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“The Sound of Silence”

wp_20170818_11_13_51_proJan of Tarnov with his son Jan; Jan Wagner; Bardejov, Slovakia (photo: Gosia Sachse, 18.08.2017)

The „Urban“ church bell
The original bell was made from older material in 1584 and was cast by a bell maker Jan of Tarnov and his son Jan. The latin inscription of the bell shows that it was duping during the reign of Rudolf II in 1685. The bell cracked and an unknown bell-maker recast it in its original form. The bell diameter is 162 cm. Its height without the headpiece is 135 cm and it weighs 4000 kg

The „Jan“ church bell
A gothic church bell from 1486. The old German inscription on the bell says that it was made by master Jan Wagner of Spišská Nová Ves, to honour the Lord, the Virgin Mary and Saint Giles. The Bell is 140 cm. in diameter and 120 cm. tall (without its headpiece), and it weighs 2200 kg. It was cast right in Bardejov, and served the church and the town continuously until 1990

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14.01.2019 at 14:30 The big heart stopped and everything died away … The second heart on the news about it burst and the world became silent …

To memorize of the tragically deceased President of my beloved city of Gdańsk, Paweł Adamowicz (*02.11.1965 – †14.01.2019)

The Sound of Silence

 

Simon & Garfunkel

Hello darkness, my old friend                                                                                          I’ve come to talk with you again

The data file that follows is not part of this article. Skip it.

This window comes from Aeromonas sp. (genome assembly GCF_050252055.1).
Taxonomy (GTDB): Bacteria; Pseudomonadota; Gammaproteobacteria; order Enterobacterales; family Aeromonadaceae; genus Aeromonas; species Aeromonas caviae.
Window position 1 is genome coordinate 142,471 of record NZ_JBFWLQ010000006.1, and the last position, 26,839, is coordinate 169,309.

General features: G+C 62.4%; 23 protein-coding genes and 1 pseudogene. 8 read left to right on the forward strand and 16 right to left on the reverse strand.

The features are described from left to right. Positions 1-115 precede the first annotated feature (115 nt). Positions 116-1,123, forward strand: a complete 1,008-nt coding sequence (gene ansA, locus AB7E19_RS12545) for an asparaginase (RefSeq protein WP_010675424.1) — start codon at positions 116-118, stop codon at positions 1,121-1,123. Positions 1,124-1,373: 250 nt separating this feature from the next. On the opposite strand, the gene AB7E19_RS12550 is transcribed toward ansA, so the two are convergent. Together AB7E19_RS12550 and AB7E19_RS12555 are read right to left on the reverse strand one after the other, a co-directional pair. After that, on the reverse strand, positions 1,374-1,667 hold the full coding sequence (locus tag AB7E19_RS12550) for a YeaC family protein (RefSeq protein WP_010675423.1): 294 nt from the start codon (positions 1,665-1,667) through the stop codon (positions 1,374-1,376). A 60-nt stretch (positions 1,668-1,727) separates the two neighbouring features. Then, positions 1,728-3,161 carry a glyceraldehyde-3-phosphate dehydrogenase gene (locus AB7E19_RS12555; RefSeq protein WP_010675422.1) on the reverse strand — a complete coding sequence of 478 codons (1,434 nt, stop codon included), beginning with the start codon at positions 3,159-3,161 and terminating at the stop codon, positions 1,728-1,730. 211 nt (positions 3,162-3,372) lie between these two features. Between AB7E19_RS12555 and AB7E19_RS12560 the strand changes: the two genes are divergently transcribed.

Because a vision softly creeping
Left its seeds while I was sleeping
And the vision that was planted in my brain
Still remains
Within the sound of silence

In restless dreams I walked alone
Narrow streets of cobblestone
‚Neath the halo of a street lamp
I turned my collar to the cold and damp
When my eyes were stabbed by the flash of a neon light
That split the night
And touched the sound of silence

And in the naked light I saw
Ten thousand people, maybe more
People talking without speaking
People hearing without listening
People writing songs that voices never share
No one dared
Disturb the sound of silence

„Fools” said I, „You do not know
Silence like a cancer grows
Hear my words that I might teach you
Take my arms that I might reach you”
But my words like silent raindrops fell
And echoed in the wells of silence

And the people bowed and prayed
To the neon god they made
And the sign flashed out its warning
In the words that it was forming

And the sign said, „The words of the prophets

Are written on the subway walls
And tenement halls”
And whispered in the sounds of silence

“Victims of Communism Memorial Monument”

Prague 119Sculptor: Olbram Zoubek, architects: Zdenek Hoelzl and Jan Kerel; Prague, Czech Republic (Photo: Gosia Sachse (Głowacka); 16.08.2013)

The memorial unveiled in May 2002 by sculptor Olbram Zoubek and architects Zdenek Hoelzl and Jan Kerel consists of seven more or less fragmentary human figures symbolising political prisoners of communism. They stand on a staircase leading up the slope of Petrin hill in Prague’s historical centre on the left bank of the Vltava river.

(Quelle: https://www.alamy.com)

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13 Dezember 1981 – we remember…

“Monument to memorize of the bombing victims in 1944 in San Marino”

Jolanta KruszkaSan Marino, Italy (Photo: Jolanta Kruszka, 22.09.2018)

The monument was created to commemorate 63 victims of British bombings during World War II. During the war San Marino was officially neutral, but when the German forces used the state for the passage of troops, the Allied forces followed them. The Allied forces occupied San Marino only for as long as was necessary militarily, and it took only a few weeks. Many inhabitants of the republic joined the ranks of Italian anti-fascist partisans. As a result of the war in Italy, the city became a victim of British bombardments, which caused damage estimated at three billion liras, as well as 63 victims. Hunger and disease, including tuberculosis and typhoid fever, were widespread in the country.

(Source: Wikipedia)